Summary: What does it mean to be a holy man or woman? This passage looks at the term "sanctification" and how it applies to believers.
Called to Be Holy
Text: 1 Peter 1:13-16
Introduction: It was the late 1920’s when a woman and her new husband moved into the man’s old family home. It was a clapboard house with a hall down the middle. It wasn’t much of a home, but it was all they had. Ten years later, however, the two had managed to save just enough money to tear down the old house and build another next to it which was to be their home for the rest of their lives. To cut back on the expense of the new place the husband, without informing his wife, decided to reuse many of the materials from the old house in the construction. He used old facings and doors, and many other pieces of the finishing lumber. When it was completed, the woman was finally permitted to inspect her "new home." As her husband walked her through it tears streamed down her cheeks. Unfortunately they were not tears of joy, however, but sadness. For as she looked around she saw the same old doors that wouldn’t shut properly; the same crown molding that was split and riddled with nail holes, the same unfinished window trimming. There wasn’t much in fact that was really very "new" about it. So on what should have been one of the better days of her life; she eventually sat down and had herself a good cry. Her husband was confused at her response. "But I’ve built you a new home," he objected. "No, you didn’t," his wife responded. "You just rearranged the old one."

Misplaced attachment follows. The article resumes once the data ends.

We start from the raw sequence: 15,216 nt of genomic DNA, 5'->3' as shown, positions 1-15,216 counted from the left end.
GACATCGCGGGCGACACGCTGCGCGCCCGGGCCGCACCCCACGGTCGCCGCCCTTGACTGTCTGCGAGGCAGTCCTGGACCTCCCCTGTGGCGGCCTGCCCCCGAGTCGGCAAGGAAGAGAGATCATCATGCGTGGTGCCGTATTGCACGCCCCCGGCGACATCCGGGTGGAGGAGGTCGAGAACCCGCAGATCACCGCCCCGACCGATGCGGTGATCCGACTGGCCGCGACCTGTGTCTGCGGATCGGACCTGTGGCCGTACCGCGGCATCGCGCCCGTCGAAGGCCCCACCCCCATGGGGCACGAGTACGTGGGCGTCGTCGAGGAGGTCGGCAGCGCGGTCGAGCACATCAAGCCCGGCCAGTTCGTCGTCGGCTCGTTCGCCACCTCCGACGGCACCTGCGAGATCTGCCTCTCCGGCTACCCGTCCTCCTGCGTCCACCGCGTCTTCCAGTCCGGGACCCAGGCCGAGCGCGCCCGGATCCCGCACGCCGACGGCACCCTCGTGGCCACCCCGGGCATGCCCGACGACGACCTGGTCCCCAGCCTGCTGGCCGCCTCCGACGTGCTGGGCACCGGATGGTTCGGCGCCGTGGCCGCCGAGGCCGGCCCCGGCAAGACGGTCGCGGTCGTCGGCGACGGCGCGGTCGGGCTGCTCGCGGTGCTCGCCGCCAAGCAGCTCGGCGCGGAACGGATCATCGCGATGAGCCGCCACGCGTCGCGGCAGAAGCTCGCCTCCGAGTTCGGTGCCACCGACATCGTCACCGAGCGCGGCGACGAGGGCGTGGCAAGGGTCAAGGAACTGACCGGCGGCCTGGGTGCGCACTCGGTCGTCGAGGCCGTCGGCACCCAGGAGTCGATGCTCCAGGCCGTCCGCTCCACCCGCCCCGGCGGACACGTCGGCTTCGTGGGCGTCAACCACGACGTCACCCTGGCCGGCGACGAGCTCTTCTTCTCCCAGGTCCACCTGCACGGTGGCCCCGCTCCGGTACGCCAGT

It seems to me like a lot of people in our churches today have approached the Christian life in much the same way as this man approached the construction of his "new" home. Rather than allow God to completely remake us in His image, we have asked only that He remodel us so that we are nothing more than a little better version of what we were before. God is not interested in reforming our fallen, sinful nature. He is in the business of making us new creations (See 2 Corinthians 5:17 & Romans 6:4) that are the visible representation of Jesus Christ in this world. This process by which the lives of men and women are conformed to the very likeness of Christ is called sanctification. The word means "to make something holy." In the Bible it refers to the ongoing work of God and man that makes us increasingly free of sin and like Christ.
Today we are beginning a new series here at CLCBC called "In the World, But Not of It." Obviously, this is taken from John 17 where Jesus, in what has become known as His "High Priestly Prayer," makes a request of the Father on behalf of all believers: "My prayer," He says, "is not that you take them out of the world but that you protect them from the evil one. They are not of the world, even as I am not of it. Sanctify them by the truth; your word is truth."
For the next 10 weeks we’re going to be looking at what the Bible has to say about the subject of holiness. It is my prayer that every person in our church would see significant change in our moral conduct as a result of sitting under God’s instruction on this important subject. I invite you now to open your Bibles and look with me at this wonderful work of sanctification. A work, we are told, that begins at conversion, increases throughout life and is completed at death.